Strive to maintain a positive team culture and learn the tips and tricks of motivating teams in stressful situations. Keeping your team motivated might not always be easy, but it will definitely be worth it.
Empower your team to work autonomously by providing them with the tools, resources, and software they need to complete their job as efficiently and independently as possible. This promotes managerial effectiveness by reducing micromanagement and equipping employees with new skills.
The resources you provide will depend on your industry. For software developers, essential tools often consist of communication software and cloud computing service, such as a FaaS [Function as a Service] system.
Fostering a positive, toxic-free work environment is almost impossible if you lack the trust of your colleagues. They are much less likely to come to you with problems, give you their unfiltered opinions, or even respect your managerial decisions. Therefore, you must lay a foundation of trust from the get-go.
Take gradual steps to build trust within your team. Demonstrate competency in your skills to reassure your team that they are in capable hands. Establish a deeper connection with them individually by asking about their life outside work. And never engage in workplace drama or gossip, but lead by example and demonstrate compassion and transparency.
A "thank you" or "good job" heard from a manager is always welcomed by employees. It's a simple way to put a smile on a colleague's face. However, if the peak of managerial gratitude employees receives is a "thank you" at the end of the day, it can start to come across as a touch ingenuine.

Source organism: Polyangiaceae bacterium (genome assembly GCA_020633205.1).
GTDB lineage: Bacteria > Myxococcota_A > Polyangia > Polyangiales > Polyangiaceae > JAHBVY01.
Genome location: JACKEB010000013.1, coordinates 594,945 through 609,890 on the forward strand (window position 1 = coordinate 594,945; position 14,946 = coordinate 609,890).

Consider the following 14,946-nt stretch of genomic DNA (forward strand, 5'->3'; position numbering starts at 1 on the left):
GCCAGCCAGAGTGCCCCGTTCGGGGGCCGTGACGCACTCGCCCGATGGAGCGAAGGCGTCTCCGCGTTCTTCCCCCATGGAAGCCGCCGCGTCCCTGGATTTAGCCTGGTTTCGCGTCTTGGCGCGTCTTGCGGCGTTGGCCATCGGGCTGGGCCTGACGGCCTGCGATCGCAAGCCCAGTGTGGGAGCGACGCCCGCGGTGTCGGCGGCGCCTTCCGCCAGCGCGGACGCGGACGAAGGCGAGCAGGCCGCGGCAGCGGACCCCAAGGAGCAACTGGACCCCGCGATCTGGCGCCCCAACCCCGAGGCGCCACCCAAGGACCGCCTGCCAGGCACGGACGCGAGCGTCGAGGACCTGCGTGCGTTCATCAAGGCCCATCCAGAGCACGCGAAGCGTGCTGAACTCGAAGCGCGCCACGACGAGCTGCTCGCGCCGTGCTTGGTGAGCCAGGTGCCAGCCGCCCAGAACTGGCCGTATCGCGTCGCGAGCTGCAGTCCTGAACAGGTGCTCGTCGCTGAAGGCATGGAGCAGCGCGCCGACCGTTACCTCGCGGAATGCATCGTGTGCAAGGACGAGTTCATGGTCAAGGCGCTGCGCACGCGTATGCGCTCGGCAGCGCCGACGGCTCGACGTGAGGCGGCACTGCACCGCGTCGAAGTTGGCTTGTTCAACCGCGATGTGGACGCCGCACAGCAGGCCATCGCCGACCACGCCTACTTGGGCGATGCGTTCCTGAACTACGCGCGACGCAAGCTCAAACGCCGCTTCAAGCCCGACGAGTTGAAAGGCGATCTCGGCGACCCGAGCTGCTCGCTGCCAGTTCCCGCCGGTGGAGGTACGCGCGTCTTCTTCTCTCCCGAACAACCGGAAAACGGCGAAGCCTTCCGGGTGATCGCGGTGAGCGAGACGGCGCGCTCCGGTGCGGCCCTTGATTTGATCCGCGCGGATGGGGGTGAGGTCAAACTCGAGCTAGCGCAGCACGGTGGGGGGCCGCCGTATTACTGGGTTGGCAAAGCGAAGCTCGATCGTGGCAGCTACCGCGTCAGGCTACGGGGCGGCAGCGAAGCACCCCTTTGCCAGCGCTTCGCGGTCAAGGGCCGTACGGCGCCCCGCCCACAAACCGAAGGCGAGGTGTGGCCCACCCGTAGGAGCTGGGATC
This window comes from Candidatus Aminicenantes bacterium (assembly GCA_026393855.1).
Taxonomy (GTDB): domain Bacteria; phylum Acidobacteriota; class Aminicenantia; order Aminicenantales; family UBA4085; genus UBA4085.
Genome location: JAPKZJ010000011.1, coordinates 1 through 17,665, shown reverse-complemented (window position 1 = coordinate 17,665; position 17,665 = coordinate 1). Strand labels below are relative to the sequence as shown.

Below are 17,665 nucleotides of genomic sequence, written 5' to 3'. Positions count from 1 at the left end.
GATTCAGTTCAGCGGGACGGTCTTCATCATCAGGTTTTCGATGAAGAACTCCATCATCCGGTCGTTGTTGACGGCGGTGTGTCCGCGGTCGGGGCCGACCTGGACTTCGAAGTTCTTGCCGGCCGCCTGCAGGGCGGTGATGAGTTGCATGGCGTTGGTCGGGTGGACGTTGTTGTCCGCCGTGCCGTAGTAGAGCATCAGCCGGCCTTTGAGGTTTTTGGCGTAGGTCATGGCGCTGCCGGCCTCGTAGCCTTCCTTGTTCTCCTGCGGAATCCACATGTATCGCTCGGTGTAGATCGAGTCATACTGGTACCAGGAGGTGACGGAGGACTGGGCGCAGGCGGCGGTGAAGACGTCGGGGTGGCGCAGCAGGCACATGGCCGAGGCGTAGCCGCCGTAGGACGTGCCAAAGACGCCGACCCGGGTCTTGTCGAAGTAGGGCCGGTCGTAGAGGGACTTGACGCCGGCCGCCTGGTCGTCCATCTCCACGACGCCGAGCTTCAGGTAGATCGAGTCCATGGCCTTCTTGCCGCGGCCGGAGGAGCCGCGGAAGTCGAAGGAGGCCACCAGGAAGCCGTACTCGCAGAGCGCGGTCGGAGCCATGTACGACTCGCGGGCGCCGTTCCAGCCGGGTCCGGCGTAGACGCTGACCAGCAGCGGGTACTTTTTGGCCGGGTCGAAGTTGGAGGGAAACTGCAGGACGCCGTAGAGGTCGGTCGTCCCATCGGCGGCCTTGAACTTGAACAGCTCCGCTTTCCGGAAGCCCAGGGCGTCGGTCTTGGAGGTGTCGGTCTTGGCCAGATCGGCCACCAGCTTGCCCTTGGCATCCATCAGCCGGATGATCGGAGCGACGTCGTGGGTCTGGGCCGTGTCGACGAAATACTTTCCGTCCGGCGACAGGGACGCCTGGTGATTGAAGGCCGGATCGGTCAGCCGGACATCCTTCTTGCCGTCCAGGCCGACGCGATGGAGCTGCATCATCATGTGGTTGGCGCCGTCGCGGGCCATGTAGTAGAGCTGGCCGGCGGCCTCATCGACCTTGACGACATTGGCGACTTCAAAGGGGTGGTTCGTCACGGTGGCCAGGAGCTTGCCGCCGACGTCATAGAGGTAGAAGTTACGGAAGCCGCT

Employees are much more receptive to balanced, corrective feedback that both praises their individual strengths and addresses areas for improvement. It instills a sense of value, appreciation, and motivation for personal development. Holding regular, one-on-one meetings with your employees to discuss feedback demonstrates your commitment to their growth.
Improving managerial effectiveness often means putting aside pride and traditional processes to embrace new ways of doing things. Everything from the optimization of workflows to the frequency of team meetings can benefit from employee input and feedback. By making these decisions inclusive, you actively demonstrate the positive values of your company.
While seeking and implementing feedback is essential to your growth as a manager, actually obtaining this feedback isn't always simple. Employees can fear the repercussions of sharing critical or constructive opinions, especially if you haven't yet secured their trust.
Offering the option to provide feedback anonymously is usually enough to encourage the unfiltered opinions that will most benefit your managerial effectiveness.
Ultimately, improving managerial effectiveness is much easier to theorize than implement. The modern workplace is constantly evolving and throwing curveballs our way, which is why improvement is often such a fluid and gradual process.
While change might not happen immediately, with the right mindset, senior support, and hands-on experience, you can gradually adapt your management style to cultivate a consistently positive working environment for your team.